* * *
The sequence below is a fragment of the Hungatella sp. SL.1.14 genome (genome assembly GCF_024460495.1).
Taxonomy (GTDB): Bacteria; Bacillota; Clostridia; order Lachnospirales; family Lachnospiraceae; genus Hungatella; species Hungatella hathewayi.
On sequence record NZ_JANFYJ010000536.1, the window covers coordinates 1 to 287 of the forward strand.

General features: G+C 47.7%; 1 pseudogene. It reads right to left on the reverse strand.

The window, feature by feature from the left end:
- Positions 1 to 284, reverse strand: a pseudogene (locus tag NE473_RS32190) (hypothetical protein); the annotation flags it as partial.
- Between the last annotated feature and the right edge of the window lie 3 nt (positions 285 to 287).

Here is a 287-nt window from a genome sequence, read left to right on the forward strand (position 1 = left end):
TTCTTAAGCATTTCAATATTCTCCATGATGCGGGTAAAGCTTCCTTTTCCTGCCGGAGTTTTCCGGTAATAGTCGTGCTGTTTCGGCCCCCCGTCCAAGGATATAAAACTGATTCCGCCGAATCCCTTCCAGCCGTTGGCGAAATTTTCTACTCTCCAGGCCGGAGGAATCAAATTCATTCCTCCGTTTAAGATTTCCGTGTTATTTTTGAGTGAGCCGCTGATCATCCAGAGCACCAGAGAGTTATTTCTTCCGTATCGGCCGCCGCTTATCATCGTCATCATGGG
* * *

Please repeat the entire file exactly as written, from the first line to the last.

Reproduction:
The sequence below is a fragment of the Hungatella sp. SL.1.14 genome (genome assembly GCF_024460495.1).
Taxonomy (GTDB): Bacteria; Bacillota; Clostridia; order Lachnospirales; family Lachnospiraceae; genus Hungatella; species Hungatella hathewayi.
On sequence record NZ_JANFYJ010000536.1, the window covers coordinates 1 to 287 of the forward strand.

General features: G+C 47.7%; 1 pseudogene. It reads right to left on the reverse strand.

The window, feature by feature from the left end:
- Positions 1 to 284, reverse strand: a pseudogene (locus tag NE473_RS32190) (hypothetical protein); the annotation flags it as partial.
- Between the last annotated feature and the right edge of the window lie 3 nt (positions 285 to 287).

Here is a 287-nt window from a genome sequence, read left to right on the forward strand (position 1 = left end):
TTCTTAAGCATTTCAATATTCTCCATGATGCGGGTAAAGCTTCCTTTTCCTGCCGGAGTTTTCCGGTAATAGTCGTGCTGTTTCGGCCCCCCGTCCAAGGATATAAAACTGATTCCGCCGAATCCCTTCCAGCCGTTGGCGAAATTTTCTACTCTCCAGGCCGGAGGAATCAAATTCATTCCTCCGTTTAAGATTTCCGTGTTATTTTTGAGTGAGCCGCTGATCATCCAGAGCACCAGAGAGTTATTTCTTCCGTATCGGCCGCCGCTTATCATCGTCATCATGGG